Countertops - What to Look for, and Avoid
What to avoid when selecting Granite slabs or fabricators.
- Prices too good to be true You already know the old adage If it seems to good to be true, it probably is This industry is especially vulnerable due to most customers not knowing how to tell a good stone from a bad one.
- Standard quality (2nd quality) slabs have flaws you may not even be able see, but can lead to cracking during or after installation Mix and matched lots and kitchens pieced together from remnants is common practice to hold down costs at many fabrication shops.
- Avoid, fabricators who make their templates with strips of plastic or wood. Demand digital accuracy. The difference in finished product fit is tremendous.
- lf you choose slabs that have veins and movement in the colors you would be crazy to allow a fabricator to cut your slabs without digital Slab Smith layout technology
What to look for when selecting Granite slabs and/or your fabricator.
- If the stone that you like has a lot of veins and movement look for evenly colored slabs from lento right and top to bottom. This allows for better color matching at seams!
- Higher price level and higher quality slabs have a smooth resin finish on top of the stone. Feel the surface with your finger nail, especially the veins and fissures to ensure that the resin is smooth especially in those areas.
- Slabs with mesh and resin on the back slabs are typical of high-end and fragile stones. This is important to maintain the structural integrity of the more exotic, colorful and fragile stones.
- If your job requires multiple slabs, check that the slabs are sequential (They have numbers on the side). This allows for optimal color and grain matching, which is especially important at seams.
- Will your countertops be a “Scribed Fit’ or a “Square Cut’? A “scribe cut’ counter will follow the walls irregular shape perfectly while a straight cut counter will be caulked or even worse, cut into the drywall allowing winter’s cold air to enter the cabinets and your house ASK FIRST!
- Galvanized steel rods should be installed inside the stone in critical areas such as in front of and behind the sink cutout. Does your fabricator do this? ASK FIRST!
Granite is hard and dense. As such, it is naturally scratch, etch and stain resistant. That makes it suitable for use in kitchens, bathrooms, wet and dry locations. Granite is stable and not overly sensitive to heat and that makes it suitable for fireplace applications.
Marble is soft and vulnerable to scratching, staining and etching and is most suitable for use in bathrooms. It can be used in kitchens but extra care should be taken to maintain its appearance.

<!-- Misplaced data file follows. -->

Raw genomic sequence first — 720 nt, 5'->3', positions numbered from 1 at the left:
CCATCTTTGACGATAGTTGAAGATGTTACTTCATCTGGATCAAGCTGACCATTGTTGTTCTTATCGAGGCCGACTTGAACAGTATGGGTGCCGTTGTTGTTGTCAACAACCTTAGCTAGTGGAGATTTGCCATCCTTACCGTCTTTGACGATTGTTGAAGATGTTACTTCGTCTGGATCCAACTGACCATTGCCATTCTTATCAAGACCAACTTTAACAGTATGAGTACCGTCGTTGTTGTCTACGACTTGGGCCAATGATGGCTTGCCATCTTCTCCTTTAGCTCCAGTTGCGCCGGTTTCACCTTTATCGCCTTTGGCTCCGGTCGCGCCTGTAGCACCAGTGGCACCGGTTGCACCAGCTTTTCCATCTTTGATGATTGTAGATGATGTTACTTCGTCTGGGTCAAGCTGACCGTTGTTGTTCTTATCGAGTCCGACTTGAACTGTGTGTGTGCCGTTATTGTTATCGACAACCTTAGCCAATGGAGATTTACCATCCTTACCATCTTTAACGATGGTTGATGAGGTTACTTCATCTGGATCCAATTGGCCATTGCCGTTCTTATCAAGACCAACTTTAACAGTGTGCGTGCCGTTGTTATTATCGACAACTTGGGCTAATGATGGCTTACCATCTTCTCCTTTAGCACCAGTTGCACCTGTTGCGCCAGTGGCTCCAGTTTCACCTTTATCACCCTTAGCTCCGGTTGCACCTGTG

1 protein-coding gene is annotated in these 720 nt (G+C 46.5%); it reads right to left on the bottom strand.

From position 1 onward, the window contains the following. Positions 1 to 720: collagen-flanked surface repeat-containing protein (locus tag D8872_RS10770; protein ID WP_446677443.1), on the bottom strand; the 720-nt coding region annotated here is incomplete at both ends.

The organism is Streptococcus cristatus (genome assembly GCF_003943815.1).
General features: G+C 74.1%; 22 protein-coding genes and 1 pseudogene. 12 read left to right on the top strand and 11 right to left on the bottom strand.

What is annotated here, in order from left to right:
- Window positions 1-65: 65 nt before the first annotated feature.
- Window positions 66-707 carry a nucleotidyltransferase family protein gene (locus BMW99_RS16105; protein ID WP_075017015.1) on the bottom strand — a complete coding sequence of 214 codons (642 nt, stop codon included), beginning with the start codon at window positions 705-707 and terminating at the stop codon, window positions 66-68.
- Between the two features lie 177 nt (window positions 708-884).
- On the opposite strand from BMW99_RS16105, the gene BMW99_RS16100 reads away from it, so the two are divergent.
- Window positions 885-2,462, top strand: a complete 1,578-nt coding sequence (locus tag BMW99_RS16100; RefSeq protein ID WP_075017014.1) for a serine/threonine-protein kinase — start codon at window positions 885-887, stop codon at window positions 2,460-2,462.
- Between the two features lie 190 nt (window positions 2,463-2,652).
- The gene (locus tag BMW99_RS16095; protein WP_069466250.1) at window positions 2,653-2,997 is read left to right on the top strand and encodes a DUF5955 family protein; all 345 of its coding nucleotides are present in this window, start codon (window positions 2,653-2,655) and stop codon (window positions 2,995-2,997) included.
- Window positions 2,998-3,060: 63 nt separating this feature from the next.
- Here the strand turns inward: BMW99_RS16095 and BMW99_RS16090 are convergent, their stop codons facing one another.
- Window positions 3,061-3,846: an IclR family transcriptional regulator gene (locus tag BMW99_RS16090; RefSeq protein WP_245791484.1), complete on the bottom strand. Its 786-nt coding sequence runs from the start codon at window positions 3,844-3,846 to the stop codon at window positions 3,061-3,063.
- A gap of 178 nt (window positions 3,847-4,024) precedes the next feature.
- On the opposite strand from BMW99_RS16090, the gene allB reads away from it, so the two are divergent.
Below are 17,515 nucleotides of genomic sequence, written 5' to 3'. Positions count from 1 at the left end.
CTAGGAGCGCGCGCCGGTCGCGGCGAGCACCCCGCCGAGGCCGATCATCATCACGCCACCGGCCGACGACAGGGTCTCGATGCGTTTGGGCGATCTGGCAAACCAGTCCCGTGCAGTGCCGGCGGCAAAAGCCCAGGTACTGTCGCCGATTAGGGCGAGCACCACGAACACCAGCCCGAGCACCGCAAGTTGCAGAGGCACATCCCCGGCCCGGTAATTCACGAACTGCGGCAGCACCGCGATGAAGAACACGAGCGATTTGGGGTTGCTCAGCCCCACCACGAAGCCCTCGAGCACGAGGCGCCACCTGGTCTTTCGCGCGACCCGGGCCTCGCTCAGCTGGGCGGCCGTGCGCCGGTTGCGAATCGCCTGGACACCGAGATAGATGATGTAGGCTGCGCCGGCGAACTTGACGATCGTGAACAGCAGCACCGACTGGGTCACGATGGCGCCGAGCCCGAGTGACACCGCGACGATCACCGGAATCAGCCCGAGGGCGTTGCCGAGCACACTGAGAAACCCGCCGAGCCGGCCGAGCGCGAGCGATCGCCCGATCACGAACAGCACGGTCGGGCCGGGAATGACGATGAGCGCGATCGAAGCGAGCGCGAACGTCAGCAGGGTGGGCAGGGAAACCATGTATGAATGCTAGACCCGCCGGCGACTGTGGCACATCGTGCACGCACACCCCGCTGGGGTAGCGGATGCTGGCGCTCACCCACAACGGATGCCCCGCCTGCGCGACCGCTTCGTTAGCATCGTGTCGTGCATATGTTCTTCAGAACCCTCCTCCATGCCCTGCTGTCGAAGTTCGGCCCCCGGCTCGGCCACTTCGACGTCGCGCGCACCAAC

Quartz is manmade from natural minerals including quartz plus resins and pigments. It is very hard and both stain, etch and scratch resistant. It is vulnerable to heat damage as is not recommend for fireplace applications
Quartzite is a natural stone that is very hard and therefore scratch and stain resistant. It can be used anywhere granite is used.
Soapstone is softer than marble and can scratch easily, but can also be sanded and repaired with no special tools or skills. Soapstone is very heavy and dense and completely non-porous therefore very stain resistant and handles heat like no other stone so it is suitable in kitchens, baths, fireplace and both wet and dry locations.
Slate is harder than marble and soapstone and almost non-porous but NOT recommended for wet locations as water can get between the layers and cause separation and warping.
Chipping, All stones can and will chip if impacted hard enough. The really hard stones are actually more prone to chipping as the material is so hard it is brittle and may chip. Chipping is most evident around a sink.
Competitors will claim that certain stones are quartzites to aid them in sales. The stones are actually marble or dolomite, pretending they are quartzite makes easier sales. While they are beautiful, they are very vulnerable to etching. Test a sample for yourself using a few drops of lemon juice. If the surface etches……..You know it contains calcite and is not going to perform like a granite or quartzite at all.